In a recent decision under the Uniform Domain Name Dispute Resolution Policy (UDRP) before the World Intellectual Property Organization (WIPO), a Panel denied the transfer of a domain name due to the lack of evidence supporting its registration in bad faith by the Respondent, a previous distributor of the Complainant's products.
The Complainant, Groupement des Laboratoires Français / Soras of France, was a French company engaged in the manufacture of perfume, cosmetics and beauty care products, generally known as "Laboratoires Embryolisse". It held several trade mark registrations in the term EMBRYOLISSE, both in France and in the US, and owned the domain names <embryolisse.com> and <embryolisse.fr>.
The Respondent, Embryolisse USA, was in a business relationship with the Complainant between 2002 and 2018, selling its products in the United States. In 2008 and 2010, the two parties entered into two exclusive written distribution agreements, granting the Respondent the right to import, market and distribute certain of the Complainant's products, and notably the right to use the Complainant's trade marks in a restricted manner. This relationship was terminated by the Complainant in 2018.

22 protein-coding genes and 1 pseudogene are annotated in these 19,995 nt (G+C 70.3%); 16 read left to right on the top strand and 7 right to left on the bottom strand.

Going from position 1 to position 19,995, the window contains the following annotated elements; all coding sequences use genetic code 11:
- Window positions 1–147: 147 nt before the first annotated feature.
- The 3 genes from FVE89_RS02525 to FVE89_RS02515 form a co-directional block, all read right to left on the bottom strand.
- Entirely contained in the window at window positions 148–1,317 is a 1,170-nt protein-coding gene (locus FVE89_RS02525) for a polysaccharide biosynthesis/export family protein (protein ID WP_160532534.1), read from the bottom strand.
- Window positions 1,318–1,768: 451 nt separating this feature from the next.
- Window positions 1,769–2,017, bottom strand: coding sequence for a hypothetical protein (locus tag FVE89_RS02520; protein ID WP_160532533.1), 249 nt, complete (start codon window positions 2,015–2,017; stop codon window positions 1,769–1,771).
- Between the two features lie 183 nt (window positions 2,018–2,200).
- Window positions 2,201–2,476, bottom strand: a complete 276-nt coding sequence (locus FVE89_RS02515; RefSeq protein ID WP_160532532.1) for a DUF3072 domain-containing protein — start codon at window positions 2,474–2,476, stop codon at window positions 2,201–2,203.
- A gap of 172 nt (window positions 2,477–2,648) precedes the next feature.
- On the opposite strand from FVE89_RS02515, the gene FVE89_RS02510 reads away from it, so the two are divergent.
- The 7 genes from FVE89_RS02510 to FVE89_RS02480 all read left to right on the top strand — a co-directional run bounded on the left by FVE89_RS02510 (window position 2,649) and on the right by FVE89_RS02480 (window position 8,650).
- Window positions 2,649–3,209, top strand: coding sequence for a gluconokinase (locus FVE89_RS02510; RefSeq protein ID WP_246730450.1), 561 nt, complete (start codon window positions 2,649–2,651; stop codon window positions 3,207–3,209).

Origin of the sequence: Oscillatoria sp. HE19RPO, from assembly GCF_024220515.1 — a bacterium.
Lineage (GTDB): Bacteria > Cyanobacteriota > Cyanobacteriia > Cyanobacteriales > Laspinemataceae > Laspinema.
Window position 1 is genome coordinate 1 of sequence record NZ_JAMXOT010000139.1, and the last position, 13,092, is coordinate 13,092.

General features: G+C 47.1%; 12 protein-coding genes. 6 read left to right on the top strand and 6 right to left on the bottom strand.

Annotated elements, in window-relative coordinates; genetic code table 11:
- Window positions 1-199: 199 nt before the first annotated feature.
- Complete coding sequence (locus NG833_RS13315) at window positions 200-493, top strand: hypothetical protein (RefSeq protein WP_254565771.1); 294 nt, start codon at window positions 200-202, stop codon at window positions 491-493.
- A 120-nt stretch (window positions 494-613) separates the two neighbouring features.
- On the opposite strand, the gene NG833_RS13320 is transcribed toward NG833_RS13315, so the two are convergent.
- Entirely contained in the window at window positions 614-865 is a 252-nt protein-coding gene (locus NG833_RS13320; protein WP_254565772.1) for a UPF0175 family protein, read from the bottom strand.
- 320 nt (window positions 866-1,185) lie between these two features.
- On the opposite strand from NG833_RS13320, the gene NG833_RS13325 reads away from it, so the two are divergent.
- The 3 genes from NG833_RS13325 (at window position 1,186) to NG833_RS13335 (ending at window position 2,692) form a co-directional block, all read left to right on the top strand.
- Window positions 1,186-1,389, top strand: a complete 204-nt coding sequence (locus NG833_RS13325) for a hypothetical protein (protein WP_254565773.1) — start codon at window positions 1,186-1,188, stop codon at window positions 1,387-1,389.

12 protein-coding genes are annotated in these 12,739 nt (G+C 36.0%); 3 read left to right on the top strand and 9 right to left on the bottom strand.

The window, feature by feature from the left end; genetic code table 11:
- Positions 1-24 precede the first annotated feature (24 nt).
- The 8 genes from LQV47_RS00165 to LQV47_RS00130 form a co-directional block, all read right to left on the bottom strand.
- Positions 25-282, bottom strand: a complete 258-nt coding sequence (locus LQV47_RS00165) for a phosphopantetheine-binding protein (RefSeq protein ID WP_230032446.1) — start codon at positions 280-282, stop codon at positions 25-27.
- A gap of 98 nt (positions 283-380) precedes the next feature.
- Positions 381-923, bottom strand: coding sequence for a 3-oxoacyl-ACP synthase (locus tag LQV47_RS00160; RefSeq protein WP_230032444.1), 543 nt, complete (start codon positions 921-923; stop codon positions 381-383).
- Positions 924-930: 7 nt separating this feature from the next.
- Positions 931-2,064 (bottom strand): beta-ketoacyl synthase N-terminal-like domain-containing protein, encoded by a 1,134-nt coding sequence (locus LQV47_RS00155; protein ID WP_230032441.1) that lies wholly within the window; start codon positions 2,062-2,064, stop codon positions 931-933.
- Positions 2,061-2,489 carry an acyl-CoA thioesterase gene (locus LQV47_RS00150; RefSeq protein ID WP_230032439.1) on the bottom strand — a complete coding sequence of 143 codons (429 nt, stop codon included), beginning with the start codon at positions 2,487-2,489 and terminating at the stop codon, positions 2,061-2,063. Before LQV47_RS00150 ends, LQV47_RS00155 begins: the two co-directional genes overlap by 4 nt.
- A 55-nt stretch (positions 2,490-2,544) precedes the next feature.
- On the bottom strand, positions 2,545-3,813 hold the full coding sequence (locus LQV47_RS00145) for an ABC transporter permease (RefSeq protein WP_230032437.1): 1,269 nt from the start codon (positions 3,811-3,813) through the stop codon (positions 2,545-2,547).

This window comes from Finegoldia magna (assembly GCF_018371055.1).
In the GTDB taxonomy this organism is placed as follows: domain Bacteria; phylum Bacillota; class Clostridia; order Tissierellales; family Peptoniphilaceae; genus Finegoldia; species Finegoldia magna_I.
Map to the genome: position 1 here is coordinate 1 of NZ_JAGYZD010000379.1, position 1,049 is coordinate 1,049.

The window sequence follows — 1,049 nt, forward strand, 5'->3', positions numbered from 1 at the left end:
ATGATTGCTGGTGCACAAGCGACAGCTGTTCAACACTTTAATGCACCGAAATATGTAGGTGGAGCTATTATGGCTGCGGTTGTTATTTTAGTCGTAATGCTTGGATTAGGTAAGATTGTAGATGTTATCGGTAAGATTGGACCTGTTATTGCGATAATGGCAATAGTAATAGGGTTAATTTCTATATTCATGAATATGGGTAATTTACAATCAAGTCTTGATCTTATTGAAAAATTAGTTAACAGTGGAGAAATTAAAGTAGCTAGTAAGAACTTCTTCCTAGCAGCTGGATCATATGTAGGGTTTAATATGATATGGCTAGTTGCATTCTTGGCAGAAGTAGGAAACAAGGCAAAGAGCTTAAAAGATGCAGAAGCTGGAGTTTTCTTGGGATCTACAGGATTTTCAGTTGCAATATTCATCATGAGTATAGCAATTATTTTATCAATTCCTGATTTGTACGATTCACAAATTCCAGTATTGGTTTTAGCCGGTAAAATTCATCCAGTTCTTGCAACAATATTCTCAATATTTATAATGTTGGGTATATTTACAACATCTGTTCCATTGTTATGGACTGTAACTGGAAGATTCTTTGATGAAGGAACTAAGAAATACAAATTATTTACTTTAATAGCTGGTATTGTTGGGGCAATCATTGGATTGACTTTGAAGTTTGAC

The Domain Name <embryolisseusa.com> was registered by the Respondent in September 2005. It was no longer resolving to a website.
To be successful in a complaint under the UDRP, a complainant must satisfy the following three requirements:
- The domain name registered by the respondent is identical or confusingly similar to a trade mark or service mark in which the complainant has rights; and
- The respondent has no rights or legitimate interests in respect of the domain name; and
- The domain name has been registered and is being used in bad faith.
As far as the first limb was concerned, the Complainant contended that the Domain Name contained its trade mark in its entirety and that the addition of the term "USA" was not sufficient to avoid confusion. This submission was accepted by the Panel and even conceded by the Respondent itself. The first limb was therefore satisfied.